The Nightingale (Jennifer Kent, Australia, 2018)
Review by Khalid Ali, film and media correspondent
Recently the presence of women film-makers is becoming more prominent and influential in international film circuits. The Sundance Film Festival London 2019 (https://spotlight.picturehouses.com/sundance-film-festival-2019-london/sundance-film-festival-19-london-full-programme/) continues the trend of showcasing the best of world cinema made by talented women with compelling stories to tell. After her widely acclaimed first film The Babadook (Australia, 2014), Jennifer Kent, Australian film maker, returns with the gut-wrenching revenge drama The Nightingale. Reflecting on the atrocities committed by the British army in Tasmania in 1825, Kent tells the story of ‘Clare’ (Aisling Franciosi), a young Irish mother toiling hard in the army regimens to earn her ‘freedom papers’. Possessing a heavenly voice, she is ‘The Nightingale’ of the camp, entertaining drunken soldiers, and tolerating their sexual advances. In a drunken rage, the British Captain Hawkins (Sam Claflin) rapes Clare, and kills her husband and baby. Accompanied by an Aboriginal slave Billy (Baykali Ganambarr) Clare follows Captain Hawkins and his barbaric soldiers in the Tasmanian wilderness. Clare and Billy are armed by anger and hatred from years of miserable slavery. However they must first confront hostile nature and British army violence before they reach Captain Hawkins and execute their revenge.
The film is a timely reminder of a current global epidemic of physical violence and sexual harassment against women. The UNICEF organization reports highly alarming figures: “Approximately 15 million adolescent girls (aged 15 to 19) worldwide have experienced forced sex (forced sexual intercourse or other sexual acts) at some point in their life”. While the film is set in 1825, it still tells a tragic story experienced by millions of women in this day and age. The director raises the pertinent question of what drives and perpetuates the cycle of male-dominated violence; Clare asks Captain Hawkins the reasons why he did what he did to her: “Did your mother not love you?!”.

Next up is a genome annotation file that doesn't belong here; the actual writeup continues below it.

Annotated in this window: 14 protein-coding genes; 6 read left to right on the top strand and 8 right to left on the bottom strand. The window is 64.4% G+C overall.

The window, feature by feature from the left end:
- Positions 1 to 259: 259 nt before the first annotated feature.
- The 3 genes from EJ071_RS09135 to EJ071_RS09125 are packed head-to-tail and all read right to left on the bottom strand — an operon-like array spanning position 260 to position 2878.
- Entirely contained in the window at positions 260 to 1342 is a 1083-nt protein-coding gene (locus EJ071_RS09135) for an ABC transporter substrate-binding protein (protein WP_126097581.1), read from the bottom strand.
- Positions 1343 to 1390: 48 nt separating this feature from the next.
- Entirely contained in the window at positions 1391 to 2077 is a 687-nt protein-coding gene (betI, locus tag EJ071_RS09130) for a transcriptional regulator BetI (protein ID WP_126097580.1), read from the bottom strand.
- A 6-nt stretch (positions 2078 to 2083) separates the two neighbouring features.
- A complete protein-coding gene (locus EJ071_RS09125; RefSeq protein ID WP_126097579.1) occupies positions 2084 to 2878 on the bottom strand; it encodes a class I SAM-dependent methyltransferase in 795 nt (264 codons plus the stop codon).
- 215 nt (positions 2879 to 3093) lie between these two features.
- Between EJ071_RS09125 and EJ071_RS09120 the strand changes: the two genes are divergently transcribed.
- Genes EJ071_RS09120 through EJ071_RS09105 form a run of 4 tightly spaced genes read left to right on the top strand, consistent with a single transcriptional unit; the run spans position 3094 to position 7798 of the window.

Clare and Billy are fully aware that their revenge will not bring closure and peace to their wounded bodies and souls, but their path has already been determined by an inescapable fate. Here the film references the tragic narratives of Greek myths; Clare, a beautiful young woman with an angelic voice seeking revenge after being raped is another ‘Philomela’, the Princess of Athens. Philomela was raped by her sister’s husband, ‘King Tereus’. Philomela takes revenge on Tereus by killing his son and serving his son’s flesh as a meal for Tereus to eat. To escape Tereus’ wrath, Philomela transforms into a bird, a Nightingale, and flies away. In modern culture, the singing of Nightingale birds is interpreted as a sorrowful lamentation of Philomela’s pain and loss. Clare confronts Hawkins in his barracks by singing; she uses her voice as a weapon of telling the truth and preaching to army officers to listen to her story and grant her justice. Billy also uses song as a male Nightingale crying out loud as a native Aboriginal: “This is my land, this is my home”.
According to a recent report from the Australian Human Rights Commission, sexual harassment is still a common offence against Australian men and women who identify themselves as Aboriginal. Gender and race inequalities, and gender-based violence, are prevalent in Australia today; the stories of those affected must be heard and acted upon. Unfortunately a Nightingale’s song from 1825 has its echoes in 2019.
 UNICEF. (2017). A Familiar Face: Violence in the Lives of Children and Adolescents, p. 73, 82.
 Australian Human Rights Commission. (2018). Everyone’s Business: Fourth National Survey on Sexual Harassment in Australian Workplaces, p.28.